Growing up drinking BOH tea, my recent visit to BOH’s lowland tea plantation in Bukit Cheeding, Selangor, was an eye-opener. The leading tea grower in Malaysia, BOH owns four tea plantations (or tea gardens) in the country. Besides Bukit Cheeding, the other three are Boh, Sungei Palas and Fairlie, all located in Cameron Highlands.
BOH’s most famous tea gardens are of course those in Cameron Highlands due to their scenic rolling hills. However, BOH tea from all plantations are transported to Bukit Cheeding because this is where the leaves are packed to be sold. Bukit Cheeding is BOH’s only packing plant.
Bukit Cheeding also has the distinction of being the world’s only lowland tea garden with tea plants grown under oil palm trees, where these trees serve as protection for the tea plants against direct sunlight.
Because tea leaves wilt so quickly, they have to be processed and withered for sixteen hours at their respective plantations before they are transported to Bukit Cheeding. At this 1,300-acre tea garden and packing plant, more than a hundred tonnes of tea dust are packed monthly, in addition to a hundred tonnes of tea leaves and another eighty tonnes of tea bag dust (or 40 million tea bags at 2g per bag).
BOH only produces black tea. Green tea and the natural (or natural identical) flavours used in their tea blends are imported. From these, BOH boasts some thirty different blends, including instant tea. These are sold through 200 different products (or packing types). The proper term is: Stock Keeping Unit (SKU).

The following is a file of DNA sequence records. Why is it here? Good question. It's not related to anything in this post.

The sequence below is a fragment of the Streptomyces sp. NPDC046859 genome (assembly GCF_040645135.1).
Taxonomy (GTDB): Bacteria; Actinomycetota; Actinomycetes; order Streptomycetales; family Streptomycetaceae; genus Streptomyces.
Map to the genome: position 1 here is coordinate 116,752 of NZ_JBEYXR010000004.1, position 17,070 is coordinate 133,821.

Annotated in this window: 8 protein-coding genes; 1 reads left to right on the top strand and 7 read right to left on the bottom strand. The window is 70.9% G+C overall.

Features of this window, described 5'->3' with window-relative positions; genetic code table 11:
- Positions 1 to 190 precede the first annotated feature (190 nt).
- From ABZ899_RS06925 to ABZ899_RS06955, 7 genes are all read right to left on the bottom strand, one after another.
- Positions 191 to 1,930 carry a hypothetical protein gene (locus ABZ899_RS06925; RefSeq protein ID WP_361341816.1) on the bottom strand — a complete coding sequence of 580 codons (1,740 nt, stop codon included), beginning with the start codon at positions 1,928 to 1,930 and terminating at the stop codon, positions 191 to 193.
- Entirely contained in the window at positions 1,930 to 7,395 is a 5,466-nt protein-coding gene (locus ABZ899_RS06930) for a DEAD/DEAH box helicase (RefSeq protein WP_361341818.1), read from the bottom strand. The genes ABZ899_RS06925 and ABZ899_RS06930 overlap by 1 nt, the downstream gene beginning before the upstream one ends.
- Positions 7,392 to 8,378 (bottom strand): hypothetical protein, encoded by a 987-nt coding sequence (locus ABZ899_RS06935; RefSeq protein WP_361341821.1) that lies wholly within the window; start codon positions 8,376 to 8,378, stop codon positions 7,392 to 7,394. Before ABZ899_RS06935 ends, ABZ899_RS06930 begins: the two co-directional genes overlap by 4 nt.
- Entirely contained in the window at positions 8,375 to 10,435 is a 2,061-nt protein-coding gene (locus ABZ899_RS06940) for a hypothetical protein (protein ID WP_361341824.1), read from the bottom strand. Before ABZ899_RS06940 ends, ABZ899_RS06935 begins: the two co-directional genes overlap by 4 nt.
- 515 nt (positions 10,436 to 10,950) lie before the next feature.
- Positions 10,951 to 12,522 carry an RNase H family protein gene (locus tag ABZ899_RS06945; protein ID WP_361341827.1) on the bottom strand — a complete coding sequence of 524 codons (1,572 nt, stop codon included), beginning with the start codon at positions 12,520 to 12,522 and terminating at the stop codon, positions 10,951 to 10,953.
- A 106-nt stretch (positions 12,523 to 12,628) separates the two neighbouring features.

Approximately ten percent of the products are exported, mainly to Japan, Germany, Denmark, Taiwan, as well as neighbouring countries, Thailand and Singapore. BOH products are also sold online via Amazon.com for the USA market. And of course, all products are available at BOH’s Sungei Palas showroom in Cameron Highlands.
Tea is a valuable commodity but maintaining the tea plantation and harvesting the tea (two leaves and the bud) are labour-intensive jobs. Harvesting cycle is every 20 days, so you can imagine! Good thing that tea plants can last forever. At Bukit Cheeding, about thirty workers take care of the tea garden while the factory runs with 60 staff per shift.
It is interesting to note that tea leaves, once processed, have no expiry date. They can be kept for a very long time, the longer the better. They have to be kept air tight, though. Tea, in fact, is not only a beverage. It can be used to absorb whatever unpleasant smell in the room, or cupboard, for example.
BOH’s Bukit Cheeding packing plant is closed to the public. However, an educational tour could be arranged through the Kuala Langat District Council. For more information about BOH, log on to the company’s official website HERE.
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